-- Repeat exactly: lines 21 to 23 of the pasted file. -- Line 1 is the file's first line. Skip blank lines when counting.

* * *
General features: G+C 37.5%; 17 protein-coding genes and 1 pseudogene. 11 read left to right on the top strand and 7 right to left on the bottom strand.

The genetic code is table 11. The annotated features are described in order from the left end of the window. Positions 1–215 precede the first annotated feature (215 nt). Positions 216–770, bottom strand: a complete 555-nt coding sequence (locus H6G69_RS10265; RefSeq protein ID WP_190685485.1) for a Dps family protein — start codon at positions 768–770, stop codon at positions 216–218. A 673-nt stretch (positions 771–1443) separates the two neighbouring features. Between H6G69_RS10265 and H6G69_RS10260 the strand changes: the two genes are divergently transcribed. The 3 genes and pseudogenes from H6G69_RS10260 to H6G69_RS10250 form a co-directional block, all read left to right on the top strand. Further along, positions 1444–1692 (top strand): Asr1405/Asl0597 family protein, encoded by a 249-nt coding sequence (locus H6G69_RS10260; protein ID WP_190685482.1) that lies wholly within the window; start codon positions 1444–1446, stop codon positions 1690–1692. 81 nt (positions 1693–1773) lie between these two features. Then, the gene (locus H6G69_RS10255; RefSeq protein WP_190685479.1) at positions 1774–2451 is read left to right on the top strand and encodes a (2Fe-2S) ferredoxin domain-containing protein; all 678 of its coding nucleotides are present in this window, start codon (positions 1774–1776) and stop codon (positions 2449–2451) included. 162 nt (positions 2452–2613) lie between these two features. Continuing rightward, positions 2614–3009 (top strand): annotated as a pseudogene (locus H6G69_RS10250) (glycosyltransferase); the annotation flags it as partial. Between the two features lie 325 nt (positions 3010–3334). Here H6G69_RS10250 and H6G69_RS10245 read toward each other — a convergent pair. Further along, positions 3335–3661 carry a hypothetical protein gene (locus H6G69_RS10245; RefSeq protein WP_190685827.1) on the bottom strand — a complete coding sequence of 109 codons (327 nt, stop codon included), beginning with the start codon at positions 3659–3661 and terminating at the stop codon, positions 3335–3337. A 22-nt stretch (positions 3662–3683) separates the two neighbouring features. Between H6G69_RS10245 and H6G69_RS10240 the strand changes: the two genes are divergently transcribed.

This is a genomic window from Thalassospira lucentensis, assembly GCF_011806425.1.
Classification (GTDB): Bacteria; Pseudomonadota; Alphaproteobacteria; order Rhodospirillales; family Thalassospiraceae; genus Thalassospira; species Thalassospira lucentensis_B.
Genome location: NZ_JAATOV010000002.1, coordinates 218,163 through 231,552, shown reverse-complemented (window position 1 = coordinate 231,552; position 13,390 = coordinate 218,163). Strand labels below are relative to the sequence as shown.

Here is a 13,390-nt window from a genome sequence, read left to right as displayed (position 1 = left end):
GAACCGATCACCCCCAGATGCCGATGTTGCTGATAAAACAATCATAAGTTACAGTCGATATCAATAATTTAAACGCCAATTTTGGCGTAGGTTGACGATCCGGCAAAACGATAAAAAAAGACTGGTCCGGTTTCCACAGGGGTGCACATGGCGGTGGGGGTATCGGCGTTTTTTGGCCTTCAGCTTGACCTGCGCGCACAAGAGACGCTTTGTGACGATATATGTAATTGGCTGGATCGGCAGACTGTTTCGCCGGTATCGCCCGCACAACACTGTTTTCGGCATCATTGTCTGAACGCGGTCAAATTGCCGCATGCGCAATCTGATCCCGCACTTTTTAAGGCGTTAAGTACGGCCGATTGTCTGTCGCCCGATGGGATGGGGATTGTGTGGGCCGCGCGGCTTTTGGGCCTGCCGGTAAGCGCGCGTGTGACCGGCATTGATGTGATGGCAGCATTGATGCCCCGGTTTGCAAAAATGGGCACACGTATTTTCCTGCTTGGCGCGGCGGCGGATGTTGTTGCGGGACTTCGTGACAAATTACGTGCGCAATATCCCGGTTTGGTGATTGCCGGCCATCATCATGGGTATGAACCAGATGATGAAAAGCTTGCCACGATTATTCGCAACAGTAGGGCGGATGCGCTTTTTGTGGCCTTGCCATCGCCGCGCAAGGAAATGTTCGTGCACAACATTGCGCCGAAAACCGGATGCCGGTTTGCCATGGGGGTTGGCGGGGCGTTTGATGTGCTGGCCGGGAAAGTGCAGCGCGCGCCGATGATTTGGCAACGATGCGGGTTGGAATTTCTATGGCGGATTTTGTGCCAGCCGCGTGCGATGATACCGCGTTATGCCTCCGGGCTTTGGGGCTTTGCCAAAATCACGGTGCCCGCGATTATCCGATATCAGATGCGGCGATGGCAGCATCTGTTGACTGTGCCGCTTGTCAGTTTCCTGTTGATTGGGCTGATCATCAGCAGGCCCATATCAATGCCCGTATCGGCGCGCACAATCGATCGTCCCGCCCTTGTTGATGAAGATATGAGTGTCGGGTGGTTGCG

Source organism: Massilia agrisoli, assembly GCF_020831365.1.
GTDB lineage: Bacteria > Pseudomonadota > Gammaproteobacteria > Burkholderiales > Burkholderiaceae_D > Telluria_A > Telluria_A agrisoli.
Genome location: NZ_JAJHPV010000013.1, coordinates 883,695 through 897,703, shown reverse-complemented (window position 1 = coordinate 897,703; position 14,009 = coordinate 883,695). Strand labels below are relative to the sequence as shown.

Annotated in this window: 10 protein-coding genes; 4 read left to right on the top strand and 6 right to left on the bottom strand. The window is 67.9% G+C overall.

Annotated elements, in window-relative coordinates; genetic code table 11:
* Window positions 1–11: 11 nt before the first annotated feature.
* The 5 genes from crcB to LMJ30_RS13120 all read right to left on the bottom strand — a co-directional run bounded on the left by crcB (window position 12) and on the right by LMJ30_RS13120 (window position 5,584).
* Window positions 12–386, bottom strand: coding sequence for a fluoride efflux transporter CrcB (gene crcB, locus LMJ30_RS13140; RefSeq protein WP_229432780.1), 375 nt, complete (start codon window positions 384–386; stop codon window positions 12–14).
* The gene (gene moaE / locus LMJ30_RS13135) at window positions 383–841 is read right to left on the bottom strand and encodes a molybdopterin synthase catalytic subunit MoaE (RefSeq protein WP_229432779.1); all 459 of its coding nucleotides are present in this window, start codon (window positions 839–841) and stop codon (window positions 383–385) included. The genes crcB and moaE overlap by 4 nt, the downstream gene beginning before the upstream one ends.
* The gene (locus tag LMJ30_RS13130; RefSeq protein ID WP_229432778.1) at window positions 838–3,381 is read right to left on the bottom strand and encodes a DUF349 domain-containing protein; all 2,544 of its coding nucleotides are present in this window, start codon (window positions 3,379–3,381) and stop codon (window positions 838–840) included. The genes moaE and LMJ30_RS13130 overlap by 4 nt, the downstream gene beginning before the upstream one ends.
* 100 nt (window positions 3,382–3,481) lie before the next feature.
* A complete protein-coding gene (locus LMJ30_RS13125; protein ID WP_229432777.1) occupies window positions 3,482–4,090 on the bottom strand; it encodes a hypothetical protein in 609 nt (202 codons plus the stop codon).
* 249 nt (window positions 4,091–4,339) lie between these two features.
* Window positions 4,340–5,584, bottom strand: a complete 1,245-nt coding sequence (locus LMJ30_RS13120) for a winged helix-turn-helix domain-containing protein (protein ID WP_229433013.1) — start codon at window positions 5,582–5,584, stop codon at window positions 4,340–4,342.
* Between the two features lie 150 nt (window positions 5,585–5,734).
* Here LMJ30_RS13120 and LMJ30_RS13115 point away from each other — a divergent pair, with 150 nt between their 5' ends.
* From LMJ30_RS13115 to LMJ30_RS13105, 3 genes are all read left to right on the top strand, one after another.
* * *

* Window positions 4,340–5,584, bottom strand: a complete 1,245-nt coding sequence (locus LMJ30_RS13120) for a winged helix-turn-helix domain-containing protein (protein ID WP_229433013.1) — start codon at window positions 5,582–5,584, stop codon at window positions 4,340–4,342.
* Between the two features lie 150 nt (window positions 5,585–5,734).
* Here LMJ30_RS13120 and LMJ30_RS13115 point away from each other — a divergent pair, with 150 nt between their 5' ends.